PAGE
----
Today I am wearing a light blue, 2-button, notch lapel suit; a blue cotton Bengal stripe shirt with french cuffs; a printed silk tie in red/blue/golden colors; a red silk pocket square; a pair of brownish-red, cap-toed oxford shoes; and a “interesting” watch in a brown leather strap.
Today I am wearing a blue two-button, peaked-lapel suit; a pink gingham shirt with french cuffs; a blue/pink striped tie; a pink pocket square; a pair of tan cap-toed oxford shoes; and a vintage Favre Leuba Geneve, 17 Jewels, Shock-protected, Manual Winding Watch in a tan/brown leather strap.
Today I am wearing a blue, two-button, notch-lapel suit; a white/blue striped shirt with french cuffs; a maroon tie with small paisley patterns; a white pocket square; a pair of reddish brown cap-toed oxford shoes; a vintage and somewhat enigmatic Favre Leuba Seikomatic, manual winding, gold plated watch.
The enigma stems from the fact that the term “Seikomatic” is a term used by Seiko Watch Company and not by Favre Leuba. I have not been able to find any record that Seiko and Favre Leuba ever cooperated on any watch. I have also searched the Net without any success for any Favre Leuba watch with “Seikomatic.” I did occur to me that the dial could be a modification by some watch mechanic. Now that I had two identical Favre Leuba watches with “Seikomatic” inscribed on the dial, I am convinced about the authenticity of the diall.
The movement inside the watch is the standard FL-253, as shown below:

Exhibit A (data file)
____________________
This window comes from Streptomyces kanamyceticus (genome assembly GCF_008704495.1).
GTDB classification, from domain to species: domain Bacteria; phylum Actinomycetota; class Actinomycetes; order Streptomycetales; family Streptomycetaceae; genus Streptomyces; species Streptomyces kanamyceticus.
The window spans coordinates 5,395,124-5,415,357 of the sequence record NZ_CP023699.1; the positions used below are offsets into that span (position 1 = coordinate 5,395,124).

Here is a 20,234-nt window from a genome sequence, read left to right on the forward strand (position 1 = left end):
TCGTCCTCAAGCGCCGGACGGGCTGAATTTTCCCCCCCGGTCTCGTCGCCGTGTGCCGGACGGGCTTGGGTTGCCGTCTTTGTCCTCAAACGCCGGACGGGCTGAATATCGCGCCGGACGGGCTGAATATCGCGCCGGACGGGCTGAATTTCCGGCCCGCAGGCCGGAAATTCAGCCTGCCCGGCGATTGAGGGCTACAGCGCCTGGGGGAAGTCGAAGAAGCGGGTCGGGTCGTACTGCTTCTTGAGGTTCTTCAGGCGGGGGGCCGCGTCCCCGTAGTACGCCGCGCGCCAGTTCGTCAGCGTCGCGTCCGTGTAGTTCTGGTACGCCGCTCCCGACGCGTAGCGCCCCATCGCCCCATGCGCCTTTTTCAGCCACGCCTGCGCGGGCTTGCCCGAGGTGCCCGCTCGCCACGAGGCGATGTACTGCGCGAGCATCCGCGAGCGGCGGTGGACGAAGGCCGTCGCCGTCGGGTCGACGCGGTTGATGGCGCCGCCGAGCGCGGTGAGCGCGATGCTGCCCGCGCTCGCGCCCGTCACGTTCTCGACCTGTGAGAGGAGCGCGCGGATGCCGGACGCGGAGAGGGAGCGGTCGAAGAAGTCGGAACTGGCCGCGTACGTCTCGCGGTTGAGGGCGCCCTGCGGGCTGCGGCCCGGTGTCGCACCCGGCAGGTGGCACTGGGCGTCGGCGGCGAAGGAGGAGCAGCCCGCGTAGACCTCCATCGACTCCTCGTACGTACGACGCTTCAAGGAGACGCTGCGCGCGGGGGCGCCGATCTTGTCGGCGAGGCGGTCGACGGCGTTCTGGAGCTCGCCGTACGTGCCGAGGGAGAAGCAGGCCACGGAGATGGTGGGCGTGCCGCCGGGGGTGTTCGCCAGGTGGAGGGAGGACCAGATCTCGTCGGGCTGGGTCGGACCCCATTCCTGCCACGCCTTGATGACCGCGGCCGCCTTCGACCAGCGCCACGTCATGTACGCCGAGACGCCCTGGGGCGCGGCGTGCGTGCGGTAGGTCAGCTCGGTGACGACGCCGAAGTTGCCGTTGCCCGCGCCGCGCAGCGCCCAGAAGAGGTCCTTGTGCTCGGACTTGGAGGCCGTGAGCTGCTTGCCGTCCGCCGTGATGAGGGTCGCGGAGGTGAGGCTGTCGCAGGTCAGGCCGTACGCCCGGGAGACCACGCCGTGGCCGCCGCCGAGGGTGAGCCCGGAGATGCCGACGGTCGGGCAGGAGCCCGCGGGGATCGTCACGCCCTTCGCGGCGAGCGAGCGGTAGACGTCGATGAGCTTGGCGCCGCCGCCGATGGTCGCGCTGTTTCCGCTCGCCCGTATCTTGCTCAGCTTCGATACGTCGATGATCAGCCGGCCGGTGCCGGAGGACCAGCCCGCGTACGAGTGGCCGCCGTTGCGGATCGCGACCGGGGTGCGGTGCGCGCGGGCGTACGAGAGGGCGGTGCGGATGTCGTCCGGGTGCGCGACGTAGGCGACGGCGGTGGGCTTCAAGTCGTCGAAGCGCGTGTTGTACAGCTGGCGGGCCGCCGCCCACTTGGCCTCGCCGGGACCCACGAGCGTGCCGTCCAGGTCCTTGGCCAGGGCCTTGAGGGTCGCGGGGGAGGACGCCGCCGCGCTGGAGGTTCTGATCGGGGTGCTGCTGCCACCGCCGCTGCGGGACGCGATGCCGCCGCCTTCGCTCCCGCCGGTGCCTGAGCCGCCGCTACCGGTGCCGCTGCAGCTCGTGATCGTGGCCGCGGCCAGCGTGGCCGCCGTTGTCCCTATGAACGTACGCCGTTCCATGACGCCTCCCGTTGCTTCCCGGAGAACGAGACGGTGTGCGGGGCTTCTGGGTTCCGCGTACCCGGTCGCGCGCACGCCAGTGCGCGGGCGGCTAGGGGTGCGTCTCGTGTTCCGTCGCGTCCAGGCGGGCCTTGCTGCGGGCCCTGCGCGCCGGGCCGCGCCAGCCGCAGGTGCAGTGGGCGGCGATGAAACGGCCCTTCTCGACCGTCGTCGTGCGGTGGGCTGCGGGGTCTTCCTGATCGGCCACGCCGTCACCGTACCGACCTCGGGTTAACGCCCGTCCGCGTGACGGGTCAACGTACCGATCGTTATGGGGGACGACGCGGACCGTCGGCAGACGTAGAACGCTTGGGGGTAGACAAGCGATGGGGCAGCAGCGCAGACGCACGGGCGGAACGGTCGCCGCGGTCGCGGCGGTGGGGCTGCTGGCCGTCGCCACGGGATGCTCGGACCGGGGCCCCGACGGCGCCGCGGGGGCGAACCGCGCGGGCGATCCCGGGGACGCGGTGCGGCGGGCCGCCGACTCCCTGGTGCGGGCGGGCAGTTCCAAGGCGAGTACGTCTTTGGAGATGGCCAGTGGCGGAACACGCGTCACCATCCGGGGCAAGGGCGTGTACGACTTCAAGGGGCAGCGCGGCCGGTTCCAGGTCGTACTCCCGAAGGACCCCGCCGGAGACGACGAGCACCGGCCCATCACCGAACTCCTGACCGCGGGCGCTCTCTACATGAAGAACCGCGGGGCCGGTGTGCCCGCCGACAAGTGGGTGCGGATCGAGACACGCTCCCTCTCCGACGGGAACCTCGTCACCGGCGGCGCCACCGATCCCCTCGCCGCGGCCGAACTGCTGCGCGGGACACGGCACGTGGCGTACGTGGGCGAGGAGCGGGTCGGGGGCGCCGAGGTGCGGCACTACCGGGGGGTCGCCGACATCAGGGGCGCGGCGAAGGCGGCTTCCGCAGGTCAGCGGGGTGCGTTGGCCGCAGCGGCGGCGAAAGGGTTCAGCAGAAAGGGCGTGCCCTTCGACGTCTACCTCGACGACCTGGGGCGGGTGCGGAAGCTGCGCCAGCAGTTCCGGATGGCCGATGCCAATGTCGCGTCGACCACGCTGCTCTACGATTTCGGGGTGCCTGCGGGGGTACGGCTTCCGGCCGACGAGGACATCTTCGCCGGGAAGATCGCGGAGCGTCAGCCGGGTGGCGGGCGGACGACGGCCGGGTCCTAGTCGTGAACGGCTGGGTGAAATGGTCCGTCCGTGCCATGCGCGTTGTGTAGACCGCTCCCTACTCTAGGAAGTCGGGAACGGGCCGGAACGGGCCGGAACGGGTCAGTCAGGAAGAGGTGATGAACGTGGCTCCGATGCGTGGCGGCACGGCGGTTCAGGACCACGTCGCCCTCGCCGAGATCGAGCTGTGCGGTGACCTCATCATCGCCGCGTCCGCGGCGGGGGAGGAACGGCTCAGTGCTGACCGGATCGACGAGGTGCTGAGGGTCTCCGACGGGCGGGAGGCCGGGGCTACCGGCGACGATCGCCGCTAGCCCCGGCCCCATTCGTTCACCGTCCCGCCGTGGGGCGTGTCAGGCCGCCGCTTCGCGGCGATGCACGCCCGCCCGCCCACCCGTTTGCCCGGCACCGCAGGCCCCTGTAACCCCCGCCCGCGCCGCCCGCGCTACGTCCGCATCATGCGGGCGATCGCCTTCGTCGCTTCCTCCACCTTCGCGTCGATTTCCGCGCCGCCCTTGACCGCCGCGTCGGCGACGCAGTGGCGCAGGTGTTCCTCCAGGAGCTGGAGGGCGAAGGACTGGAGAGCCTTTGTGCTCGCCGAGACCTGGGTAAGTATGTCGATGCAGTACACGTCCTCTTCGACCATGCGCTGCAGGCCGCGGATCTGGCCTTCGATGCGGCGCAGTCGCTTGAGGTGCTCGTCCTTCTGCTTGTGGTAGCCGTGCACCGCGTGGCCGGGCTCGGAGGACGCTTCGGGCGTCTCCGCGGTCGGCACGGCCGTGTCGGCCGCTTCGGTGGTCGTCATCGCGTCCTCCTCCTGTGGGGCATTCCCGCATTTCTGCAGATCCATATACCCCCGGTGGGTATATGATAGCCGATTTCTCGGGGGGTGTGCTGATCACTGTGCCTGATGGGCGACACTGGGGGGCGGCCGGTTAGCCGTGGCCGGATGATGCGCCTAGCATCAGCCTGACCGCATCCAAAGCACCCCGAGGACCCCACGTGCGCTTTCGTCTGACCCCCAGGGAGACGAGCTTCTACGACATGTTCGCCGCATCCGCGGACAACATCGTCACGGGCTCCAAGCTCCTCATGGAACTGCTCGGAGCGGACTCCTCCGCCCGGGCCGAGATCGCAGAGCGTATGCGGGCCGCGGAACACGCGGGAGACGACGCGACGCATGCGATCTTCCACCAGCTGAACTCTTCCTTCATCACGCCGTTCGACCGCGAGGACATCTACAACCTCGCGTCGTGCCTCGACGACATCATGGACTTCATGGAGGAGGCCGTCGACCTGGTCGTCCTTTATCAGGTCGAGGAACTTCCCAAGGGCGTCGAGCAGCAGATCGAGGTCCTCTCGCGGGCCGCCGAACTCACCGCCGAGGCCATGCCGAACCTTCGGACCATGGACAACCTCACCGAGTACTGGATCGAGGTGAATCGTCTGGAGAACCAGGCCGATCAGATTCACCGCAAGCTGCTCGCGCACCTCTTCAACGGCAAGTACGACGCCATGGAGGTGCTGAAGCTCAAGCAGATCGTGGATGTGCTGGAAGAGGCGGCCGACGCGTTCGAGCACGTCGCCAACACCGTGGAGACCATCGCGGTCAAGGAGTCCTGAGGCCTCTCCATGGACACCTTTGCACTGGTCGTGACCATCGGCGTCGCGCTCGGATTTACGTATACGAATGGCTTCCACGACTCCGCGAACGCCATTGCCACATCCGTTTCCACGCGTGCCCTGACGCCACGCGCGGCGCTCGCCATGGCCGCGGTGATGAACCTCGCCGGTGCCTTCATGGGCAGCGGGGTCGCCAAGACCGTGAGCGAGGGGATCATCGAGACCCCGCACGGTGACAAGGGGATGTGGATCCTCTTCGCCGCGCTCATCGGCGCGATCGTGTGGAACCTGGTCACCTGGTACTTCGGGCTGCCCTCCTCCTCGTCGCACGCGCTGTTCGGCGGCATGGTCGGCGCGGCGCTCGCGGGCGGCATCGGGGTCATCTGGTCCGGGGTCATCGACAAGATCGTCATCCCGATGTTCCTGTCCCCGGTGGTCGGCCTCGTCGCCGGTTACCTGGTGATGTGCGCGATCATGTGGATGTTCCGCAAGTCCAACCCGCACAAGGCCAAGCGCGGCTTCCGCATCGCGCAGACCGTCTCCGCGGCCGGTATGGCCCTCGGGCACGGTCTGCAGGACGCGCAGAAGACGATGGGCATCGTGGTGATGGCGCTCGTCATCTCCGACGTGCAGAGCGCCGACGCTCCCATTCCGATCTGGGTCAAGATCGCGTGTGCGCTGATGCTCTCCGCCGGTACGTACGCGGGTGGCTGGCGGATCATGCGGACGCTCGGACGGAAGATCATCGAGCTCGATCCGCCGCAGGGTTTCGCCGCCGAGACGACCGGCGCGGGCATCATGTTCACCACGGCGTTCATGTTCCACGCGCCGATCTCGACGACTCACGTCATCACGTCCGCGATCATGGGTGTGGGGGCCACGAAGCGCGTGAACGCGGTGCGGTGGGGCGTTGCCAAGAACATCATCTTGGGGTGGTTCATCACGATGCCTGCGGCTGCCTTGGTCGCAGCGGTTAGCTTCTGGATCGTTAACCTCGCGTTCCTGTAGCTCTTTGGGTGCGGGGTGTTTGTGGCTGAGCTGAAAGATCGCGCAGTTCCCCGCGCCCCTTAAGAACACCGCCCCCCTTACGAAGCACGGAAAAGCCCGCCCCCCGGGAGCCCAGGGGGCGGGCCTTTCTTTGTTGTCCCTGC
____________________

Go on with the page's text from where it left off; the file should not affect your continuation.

Today’s attire consists of a three-button, notch-lapel, glen plaid suit with a ticket pocket; a white hand loom made cotton shirt with french-cuffs; a blue silk tie with small patterns on it; a blue patterned printed pocket square; a pair of dark brown derby shoes; and finally, a very old (1940’s), manual winding, Cyma Navy Star wristwatch.
When I had received the watch its condition was so bad that I had to get the watch’s body re0enameled and the dial redone. As a result, now it looks almost new!
Today my ensemble constitutes of a Linen/Cotton blended cream, 2-button, notch-lapel suit; a tabbed collar light pink shirt with french cuffs; a shocking pink knit tie with white polka dots; a pair of spectator shoes in cream/brown colors; and a very elegant 70’s vintage Mondia 25 Jewel Automatic wrist-watch.
For some reason, I am quite attracted to this watch. Maybe because of its sleek and elegant lines. The brand “Mondia” is an Italian brand and also is a sister brand of Zenith and Movado. Since 2000, all these three brands (Zenith, Mondia, and Movado) belong to LVMH (Louis Vuitton Moet Hennessy) Group, which is reputed to be the world’s largest luxury products group (for details see http://en.wikipedia.org/wiki/LVMH).
Today I am wearing an ash-gray, two-button, peaked lapel suit with slanted pockets; blue tabbed-collar shirt with french-cuffs; a blue and white printed tie; a printed blue patterned pocket square; black derby shoes; and a 1980’s all stainless steel Seiko 5 Automatic wrist-watch.
Today I am wearing a 2-button, peaked lapel, blue suit with a light purple, tabbed collar shirt with french cuffs. As I have a few important meetings today, I decided to go with a monochromatic ensemble. Consequently, today’s necktie is small purple dots over dark blue background. The pocket square is black dots over purple background.
Today’s shoes are black oxfords with some minor decoration near the toe.
Today’s watch is a gold plated Tissot Automatic with a black leather strap. The was was manufactured in 1980–the same year I started my career.
That brings me to the issue of labeling items, such as, vintage or antique. What is vantage and what is antique? There can be various definitions of antique and vintage. However, in this blog I will use the term “vintage” when the object is betwen 30 and 50 years old. Beyond 50 years, I may classify the object as “antique.” Please note that there may be other more precise definitions; however, for this blog I just defined the two terms.
By the way, as you can see from the photographs, today I was wearing a belt instead of suspenders.